Birmingham is no longer the cheapest place in Britain to buy hard and recreational drugs according to new research.
The cheapest ecstasy pill found last year was £1 in Birmingham but the latest survey found pills for 50p in Portsmouth and 80p in Cardiff.
Conservatives accused the government of losing the war on drugs following the publication of the Druglink Street Price Survey 2005.
The charity also revealed the drug ketamine - best known as a horse tranquiliser - is rapidly gaining popularity and has become a significant player in the UK drugs scene.
The powerful hallucinogen - nicknamed "special K", " tekno smack" and "vitamin K" - is a legal drug.
The charity's Druglink magazine found ketamine, which was previously a fringe drug in the gay clubbing scene, on sale in eight out of 15 British towns and cities it surveyed.
Magazine editor Harry Shapiro said: "The emergence of ketamine as a key substance of choice is an entirely new phenomenon since we last carried out the survey in 2004, when it didn't figure at all."
Shadow home secretary David Davis said: "This shows that far from winning the war on drugs Labour haven't even begun to fight it.
"The fact that an ecstasy tablet can be bought for less than a can of Coke is a shocking indictment of Labour's absolute failure to tackle the scourge of drugs."
Birmingham drug treatment worker Neil Venables said: "Ecstasy pills contain less MDMA (the active ingredient) than they used to and so it is more of just a stimulant than something that alters your state of mind.
"People aged 18 to 25 are taking ketamine for a more trippy night out. You can spot them on the dance- floor because they're not dancing, they're sitting down in a bit of a vegetative state."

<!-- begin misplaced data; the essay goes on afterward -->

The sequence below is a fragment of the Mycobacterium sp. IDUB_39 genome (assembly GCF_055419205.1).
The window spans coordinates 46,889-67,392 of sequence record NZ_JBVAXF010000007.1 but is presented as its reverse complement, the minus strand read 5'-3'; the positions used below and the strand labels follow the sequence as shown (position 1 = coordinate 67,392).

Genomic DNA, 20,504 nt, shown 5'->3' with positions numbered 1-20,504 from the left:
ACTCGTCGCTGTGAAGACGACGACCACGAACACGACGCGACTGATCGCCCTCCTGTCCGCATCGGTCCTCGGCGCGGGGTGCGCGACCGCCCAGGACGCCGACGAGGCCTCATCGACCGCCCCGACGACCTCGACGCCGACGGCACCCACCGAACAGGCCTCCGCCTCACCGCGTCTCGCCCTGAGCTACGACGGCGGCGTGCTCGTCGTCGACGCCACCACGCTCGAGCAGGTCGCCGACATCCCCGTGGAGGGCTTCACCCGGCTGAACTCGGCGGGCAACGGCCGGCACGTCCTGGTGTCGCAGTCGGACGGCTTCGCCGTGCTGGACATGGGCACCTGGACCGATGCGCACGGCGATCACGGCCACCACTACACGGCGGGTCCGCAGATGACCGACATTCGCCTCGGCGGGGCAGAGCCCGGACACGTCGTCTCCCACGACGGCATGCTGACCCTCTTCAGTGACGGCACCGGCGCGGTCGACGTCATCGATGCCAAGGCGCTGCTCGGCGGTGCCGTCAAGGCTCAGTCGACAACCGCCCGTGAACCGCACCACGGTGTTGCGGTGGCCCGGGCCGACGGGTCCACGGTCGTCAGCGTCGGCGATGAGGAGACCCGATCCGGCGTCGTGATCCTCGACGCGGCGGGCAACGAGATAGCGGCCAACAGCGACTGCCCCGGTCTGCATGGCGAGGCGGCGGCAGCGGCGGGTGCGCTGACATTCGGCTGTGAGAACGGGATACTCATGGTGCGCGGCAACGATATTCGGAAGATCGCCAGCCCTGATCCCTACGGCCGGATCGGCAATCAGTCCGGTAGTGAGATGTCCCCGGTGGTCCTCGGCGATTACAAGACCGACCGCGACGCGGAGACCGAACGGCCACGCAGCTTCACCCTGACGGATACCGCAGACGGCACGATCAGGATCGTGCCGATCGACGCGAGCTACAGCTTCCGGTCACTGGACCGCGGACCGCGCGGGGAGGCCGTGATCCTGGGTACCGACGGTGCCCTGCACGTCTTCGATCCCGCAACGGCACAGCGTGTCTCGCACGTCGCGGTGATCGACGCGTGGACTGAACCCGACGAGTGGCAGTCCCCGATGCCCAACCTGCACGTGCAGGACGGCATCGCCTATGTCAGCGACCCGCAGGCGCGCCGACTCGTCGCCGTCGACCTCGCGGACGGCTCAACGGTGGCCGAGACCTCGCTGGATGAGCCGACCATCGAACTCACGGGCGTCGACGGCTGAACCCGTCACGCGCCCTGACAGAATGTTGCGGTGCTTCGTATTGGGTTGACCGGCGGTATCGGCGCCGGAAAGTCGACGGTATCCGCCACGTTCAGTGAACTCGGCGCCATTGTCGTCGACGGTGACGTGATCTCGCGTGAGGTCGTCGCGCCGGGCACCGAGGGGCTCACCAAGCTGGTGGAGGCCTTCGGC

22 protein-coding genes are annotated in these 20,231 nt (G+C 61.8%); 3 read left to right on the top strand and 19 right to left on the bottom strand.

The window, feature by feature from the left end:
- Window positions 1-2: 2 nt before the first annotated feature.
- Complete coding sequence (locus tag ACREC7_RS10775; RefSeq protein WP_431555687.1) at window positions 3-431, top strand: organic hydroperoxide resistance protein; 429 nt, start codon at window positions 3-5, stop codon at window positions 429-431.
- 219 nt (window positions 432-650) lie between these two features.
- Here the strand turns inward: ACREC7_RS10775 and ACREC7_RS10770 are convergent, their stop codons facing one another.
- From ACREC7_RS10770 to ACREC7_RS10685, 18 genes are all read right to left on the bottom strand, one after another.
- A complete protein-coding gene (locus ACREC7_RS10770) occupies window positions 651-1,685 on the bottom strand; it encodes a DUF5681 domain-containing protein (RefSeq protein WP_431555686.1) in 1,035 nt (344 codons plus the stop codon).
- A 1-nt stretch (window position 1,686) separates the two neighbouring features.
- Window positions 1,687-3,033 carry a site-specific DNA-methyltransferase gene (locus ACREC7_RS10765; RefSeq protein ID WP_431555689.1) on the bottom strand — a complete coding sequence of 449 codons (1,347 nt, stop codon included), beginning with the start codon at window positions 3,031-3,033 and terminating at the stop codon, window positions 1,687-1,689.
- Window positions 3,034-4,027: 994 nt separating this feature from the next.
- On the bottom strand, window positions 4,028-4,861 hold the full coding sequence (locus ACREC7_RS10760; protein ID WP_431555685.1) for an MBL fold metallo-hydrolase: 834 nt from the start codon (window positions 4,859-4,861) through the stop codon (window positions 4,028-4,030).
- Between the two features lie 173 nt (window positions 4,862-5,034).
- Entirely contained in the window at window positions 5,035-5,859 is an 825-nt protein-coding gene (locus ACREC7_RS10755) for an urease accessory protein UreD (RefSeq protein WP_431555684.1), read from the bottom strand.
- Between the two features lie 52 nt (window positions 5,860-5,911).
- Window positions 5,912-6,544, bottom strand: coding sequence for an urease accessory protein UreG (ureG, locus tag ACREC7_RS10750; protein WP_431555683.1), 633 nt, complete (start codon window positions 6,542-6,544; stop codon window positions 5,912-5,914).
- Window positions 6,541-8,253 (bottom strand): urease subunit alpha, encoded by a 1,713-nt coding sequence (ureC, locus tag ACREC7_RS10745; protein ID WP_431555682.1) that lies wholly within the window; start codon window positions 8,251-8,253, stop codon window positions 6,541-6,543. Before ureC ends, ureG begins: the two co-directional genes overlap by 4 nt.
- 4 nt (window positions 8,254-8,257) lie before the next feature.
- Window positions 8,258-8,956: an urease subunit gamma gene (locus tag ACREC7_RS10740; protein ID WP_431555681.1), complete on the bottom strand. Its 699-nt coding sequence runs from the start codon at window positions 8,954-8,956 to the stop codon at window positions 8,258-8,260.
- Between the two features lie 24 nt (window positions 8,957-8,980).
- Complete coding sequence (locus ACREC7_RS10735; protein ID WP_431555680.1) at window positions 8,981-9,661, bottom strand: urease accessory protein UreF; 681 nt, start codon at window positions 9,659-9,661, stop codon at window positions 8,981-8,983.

Nottingham drugs worker Pete Hurd said: "Ketamine has now established its place alongside the usual dance scene drugs like ecstasy.
"It's popular in pre-club bars and has a big following in both gay and straight clubs.
"It is being taken with other dance drugs by middle class people who like to party hard at the weekend and then go back to work in the week," he added.
The survey also found drug dealers are offering "two-forone party packs" of heroin and crack, including special £5-abag offers for prostitutes.
For example, London dealers were commonly offering two £10 bags of heroin and a £10 bag of crack for £25.
DrugScope said the survey, carried out among 40 frontline drug services in July, provides the most up-to-date information on average UK street drug prices.
It reported that the price of heroin in Sheffield had halved to £25 a gram, making it the cheapest in the UK.
Mr Shapiro said: "As this survey shows, we are seeing significant regional variations in both drug usage and drug markets across the UK, with certain towns emerging as 'hubs' supplying the local region."
Ketamine was invented in the Parke-Davies laboratories, Michigan, US, in 1962.
Despite its reputation as a horse tranquilliser it was used in US field hospitals in the Vietnam war and is still used medically for humans under the brand name Ketalar.
Doses of 100mg lead to euphoria and energy rushes.
Higher doses of 200mg and above make users descend into hallucinations.